Kuru, a fatal neurological disease thought to be transmitted through cannibalism, is examined in the Fore, a New Guinea people afflicted with the disease, who believe it to be caused by sorcery. The author also discusses Fore beliefs about diagnosis and prevention of other diseases.
Shirley Lindenbaum, Professor Emerita of Anthropology, CUNY–Graduate Center, has conducted research in Papua New Guinea from 1961 to 2008. Her books include The Time of AIDS: Social Analysis, Theory and Method, co-edited with Gilbert Herdt, and Knowledge, Power and Practice: The Anthropology of Medicine and Everyday Life, co-edited with Margaret Lock.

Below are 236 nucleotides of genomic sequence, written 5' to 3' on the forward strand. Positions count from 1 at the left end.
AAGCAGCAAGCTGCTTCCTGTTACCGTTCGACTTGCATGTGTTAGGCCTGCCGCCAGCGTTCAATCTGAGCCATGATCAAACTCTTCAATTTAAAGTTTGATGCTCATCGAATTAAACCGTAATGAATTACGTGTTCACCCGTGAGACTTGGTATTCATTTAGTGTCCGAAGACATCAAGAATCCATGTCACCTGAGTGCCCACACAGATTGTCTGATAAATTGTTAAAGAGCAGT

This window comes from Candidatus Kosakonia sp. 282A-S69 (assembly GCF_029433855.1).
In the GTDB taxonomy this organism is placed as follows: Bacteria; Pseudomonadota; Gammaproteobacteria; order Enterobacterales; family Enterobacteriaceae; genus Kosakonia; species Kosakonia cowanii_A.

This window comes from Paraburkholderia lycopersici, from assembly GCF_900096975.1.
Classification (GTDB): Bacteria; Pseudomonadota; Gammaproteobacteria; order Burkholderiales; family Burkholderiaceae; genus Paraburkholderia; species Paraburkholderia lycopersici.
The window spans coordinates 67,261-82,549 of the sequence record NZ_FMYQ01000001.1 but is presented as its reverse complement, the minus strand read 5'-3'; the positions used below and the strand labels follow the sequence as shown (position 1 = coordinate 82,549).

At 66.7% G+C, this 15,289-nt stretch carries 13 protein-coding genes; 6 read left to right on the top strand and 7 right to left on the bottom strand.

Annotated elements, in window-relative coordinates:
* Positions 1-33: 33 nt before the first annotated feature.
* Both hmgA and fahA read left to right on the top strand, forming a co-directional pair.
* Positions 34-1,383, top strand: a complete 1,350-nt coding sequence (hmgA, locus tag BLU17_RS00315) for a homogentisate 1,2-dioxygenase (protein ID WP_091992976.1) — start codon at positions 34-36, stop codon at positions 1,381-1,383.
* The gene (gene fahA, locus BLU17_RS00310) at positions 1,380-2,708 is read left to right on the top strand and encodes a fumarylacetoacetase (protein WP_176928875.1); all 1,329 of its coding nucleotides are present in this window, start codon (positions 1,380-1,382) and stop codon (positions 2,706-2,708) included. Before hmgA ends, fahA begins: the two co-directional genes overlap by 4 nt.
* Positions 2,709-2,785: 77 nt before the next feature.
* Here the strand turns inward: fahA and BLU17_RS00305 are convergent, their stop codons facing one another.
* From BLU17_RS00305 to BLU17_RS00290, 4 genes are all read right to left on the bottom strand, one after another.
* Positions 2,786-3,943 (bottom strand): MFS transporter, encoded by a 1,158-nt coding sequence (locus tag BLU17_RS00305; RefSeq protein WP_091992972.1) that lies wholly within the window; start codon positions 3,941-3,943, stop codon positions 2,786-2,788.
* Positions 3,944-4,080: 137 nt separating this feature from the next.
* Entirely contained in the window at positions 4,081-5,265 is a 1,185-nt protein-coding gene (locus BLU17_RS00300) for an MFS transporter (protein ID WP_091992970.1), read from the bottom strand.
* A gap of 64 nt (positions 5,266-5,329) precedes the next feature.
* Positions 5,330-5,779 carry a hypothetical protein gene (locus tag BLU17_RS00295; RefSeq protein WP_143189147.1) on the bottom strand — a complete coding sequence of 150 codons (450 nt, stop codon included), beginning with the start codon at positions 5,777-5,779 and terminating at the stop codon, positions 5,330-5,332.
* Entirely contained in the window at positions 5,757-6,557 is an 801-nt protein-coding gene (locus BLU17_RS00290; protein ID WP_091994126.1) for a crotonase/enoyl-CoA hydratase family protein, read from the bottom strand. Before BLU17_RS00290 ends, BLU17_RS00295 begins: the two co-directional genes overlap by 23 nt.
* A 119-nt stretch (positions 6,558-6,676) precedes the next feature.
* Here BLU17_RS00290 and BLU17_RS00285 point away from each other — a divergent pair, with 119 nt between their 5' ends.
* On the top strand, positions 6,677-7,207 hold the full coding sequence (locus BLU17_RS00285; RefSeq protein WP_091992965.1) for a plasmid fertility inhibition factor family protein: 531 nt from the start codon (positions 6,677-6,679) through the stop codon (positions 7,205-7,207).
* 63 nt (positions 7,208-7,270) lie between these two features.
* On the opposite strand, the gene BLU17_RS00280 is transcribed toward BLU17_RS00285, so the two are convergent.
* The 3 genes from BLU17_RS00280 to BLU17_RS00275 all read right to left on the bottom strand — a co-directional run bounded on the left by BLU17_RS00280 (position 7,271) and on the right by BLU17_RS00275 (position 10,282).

Preface 1 Introduction 2 Kuru and Sorcery 3 Other Medical Disorders 4 Extensions of Self 5 Etiology and World View 6 Ideology in Transition 7 The Crisis Years 8 The Kibungs 9 Status and the Sorcerer 10 Polluters, Witches, and Sorcerers 11 Conclusion 1979 12 Telling History 13 The End of Kuru Epilogue